Champlain: The Lake Between is a unique collaboration that received top honors at the nnual Boston and New England Regional Emmy Awards Ceremony held recently. The event was hosted by ABC-TV's Tom Bergeron.
Independent filmmaker Caro Thompson of Broadwing Productions and Vermont Public Television (VPT) have been working together on broadcast programming since 1994. Her first documentary-and first Emmy nomination-"In Days Gone By: Vermont Country Ways", was broadcast in 2000.
Thompson credits Elsa Gilbertson of Starksboro, who manages three Vermont State Historic Sites in the Lake Champlain region, for her enthusiasm, dedication and initiative.
"In 2003, Elsa had agreed to be on an advisory committee to help me develop a film for this year's Quadricentennial commemoration. Her Chimney Point site has a focus on Abenaki history and is the location of the most significant French community on the lake in the 18th century, so it was a natural connection."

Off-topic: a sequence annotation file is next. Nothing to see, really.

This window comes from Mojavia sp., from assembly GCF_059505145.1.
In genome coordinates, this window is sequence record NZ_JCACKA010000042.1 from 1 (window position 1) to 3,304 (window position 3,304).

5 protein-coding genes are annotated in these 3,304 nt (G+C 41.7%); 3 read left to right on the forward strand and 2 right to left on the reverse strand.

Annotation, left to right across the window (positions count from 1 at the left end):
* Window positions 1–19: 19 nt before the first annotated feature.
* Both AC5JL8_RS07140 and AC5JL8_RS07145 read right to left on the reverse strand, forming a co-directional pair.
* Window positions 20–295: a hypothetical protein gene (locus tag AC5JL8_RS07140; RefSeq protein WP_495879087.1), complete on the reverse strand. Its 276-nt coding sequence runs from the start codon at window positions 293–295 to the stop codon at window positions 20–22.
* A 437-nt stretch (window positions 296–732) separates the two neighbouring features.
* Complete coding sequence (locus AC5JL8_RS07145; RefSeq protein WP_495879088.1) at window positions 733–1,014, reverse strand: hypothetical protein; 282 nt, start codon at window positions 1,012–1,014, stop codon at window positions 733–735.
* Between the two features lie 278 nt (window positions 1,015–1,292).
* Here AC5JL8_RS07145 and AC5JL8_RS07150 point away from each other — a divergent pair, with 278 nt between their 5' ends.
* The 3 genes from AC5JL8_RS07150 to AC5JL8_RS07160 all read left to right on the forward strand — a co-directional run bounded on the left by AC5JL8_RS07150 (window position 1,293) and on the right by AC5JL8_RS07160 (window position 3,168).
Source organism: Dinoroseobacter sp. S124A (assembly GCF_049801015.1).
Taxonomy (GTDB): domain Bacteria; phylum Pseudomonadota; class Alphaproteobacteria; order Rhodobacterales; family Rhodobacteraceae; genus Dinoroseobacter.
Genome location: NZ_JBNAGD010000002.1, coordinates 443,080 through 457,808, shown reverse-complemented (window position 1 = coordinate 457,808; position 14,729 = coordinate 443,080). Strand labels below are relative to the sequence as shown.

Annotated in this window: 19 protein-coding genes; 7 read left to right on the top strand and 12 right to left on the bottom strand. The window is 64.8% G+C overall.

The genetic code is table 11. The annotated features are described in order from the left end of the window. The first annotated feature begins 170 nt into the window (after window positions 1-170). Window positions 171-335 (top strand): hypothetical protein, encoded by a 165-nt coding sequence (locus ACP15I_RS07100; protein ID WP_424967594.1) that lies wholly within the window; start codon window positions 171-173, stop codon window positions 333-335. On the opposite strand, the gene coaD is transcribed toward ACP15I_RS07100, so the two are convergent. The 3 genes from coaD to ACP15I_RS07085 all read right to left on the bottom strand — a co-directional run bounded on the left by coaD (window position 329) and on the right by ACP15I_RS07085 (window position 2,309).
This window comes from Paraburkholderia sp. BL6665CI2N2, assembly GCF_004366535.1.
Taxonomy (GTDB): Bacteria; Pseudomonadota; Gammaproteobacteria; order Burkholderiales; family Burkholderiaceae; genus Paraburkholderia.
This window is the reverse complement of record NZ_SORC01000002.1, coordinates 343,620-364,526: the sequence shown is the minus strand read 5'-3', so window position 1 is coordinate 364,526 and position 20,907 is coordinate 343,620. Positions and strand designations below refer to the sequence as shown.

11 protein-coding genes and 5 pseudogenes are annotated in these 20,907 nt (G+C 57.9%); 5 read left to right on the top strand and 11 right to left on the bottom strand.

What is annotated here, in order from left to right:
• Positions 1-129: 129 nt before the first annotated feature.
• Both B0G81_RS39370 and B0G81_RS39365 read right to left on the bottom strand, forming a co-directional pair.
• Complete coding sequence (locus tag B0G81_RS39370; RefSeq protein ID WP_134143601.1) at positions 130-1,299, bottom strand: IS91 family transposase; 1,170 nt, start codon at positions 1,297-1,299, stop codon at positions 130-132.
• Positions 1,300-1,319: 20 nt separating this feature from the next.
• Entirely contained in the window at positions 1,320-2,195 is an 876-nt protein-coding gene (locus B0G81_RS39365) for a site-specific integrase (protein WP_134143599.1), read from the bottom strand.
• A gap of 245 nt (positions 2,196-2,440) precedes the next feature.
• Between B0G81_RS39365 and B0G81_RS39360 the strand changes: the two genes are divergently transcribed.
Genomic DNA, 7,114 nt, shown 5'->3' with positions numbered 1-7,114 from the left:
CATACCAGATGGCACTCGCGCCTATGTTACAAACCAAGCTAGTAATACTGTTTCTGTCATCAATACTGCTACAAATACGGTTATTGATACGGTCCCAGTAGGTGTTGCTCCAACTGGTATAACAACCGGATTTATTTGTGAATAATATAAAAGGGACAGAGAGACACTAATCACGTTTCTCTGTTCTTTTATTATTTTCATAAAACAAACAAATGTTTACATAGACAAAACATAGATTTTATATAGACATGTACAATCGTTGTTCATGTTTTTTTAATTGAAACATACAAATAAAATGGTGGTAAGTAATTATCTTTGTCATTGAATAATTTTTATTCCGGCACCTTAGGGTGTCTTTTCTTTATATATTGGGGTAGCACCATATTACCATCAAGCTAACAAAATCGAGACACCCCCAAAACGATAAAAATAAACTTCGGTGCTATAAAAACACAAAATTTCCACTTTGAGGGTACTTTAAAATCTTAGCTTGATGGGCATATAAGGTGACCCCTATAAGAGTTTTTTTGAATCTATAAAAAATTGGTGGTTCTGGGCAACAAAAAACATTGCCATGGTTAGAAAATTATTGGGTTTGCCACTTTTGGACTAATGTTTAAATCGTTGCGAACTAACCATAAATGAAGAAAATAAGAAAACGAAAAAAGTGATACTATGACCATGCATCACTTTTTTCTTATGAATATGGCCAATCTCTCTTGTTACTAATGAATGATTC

The documentary highlights native and French culture during the era of diplomacy, trade and conflicts that began in 1609 during Samuel de Champlain's only journey to the valley that now bears his name.
In 2006, Gilbertson learned of a highly competitive federal grant through the Institute of Museum and Library Services that fit well. Historic Preservation stepped forward to become the lead applicant for the team. About their support during the making of the film, Thompson said, "It has helped enormously to have access to the deep knowledge base of an official partner organization whose reason for being is to protect and share the history of this extraordinary place called Vermont."
The National Educational Television Association will soon offer the hour-long documentary to 99 public television stations in 43 states. "Champlain: The Lake Between" will be rebroadcast on Vermont's public television stations this summer.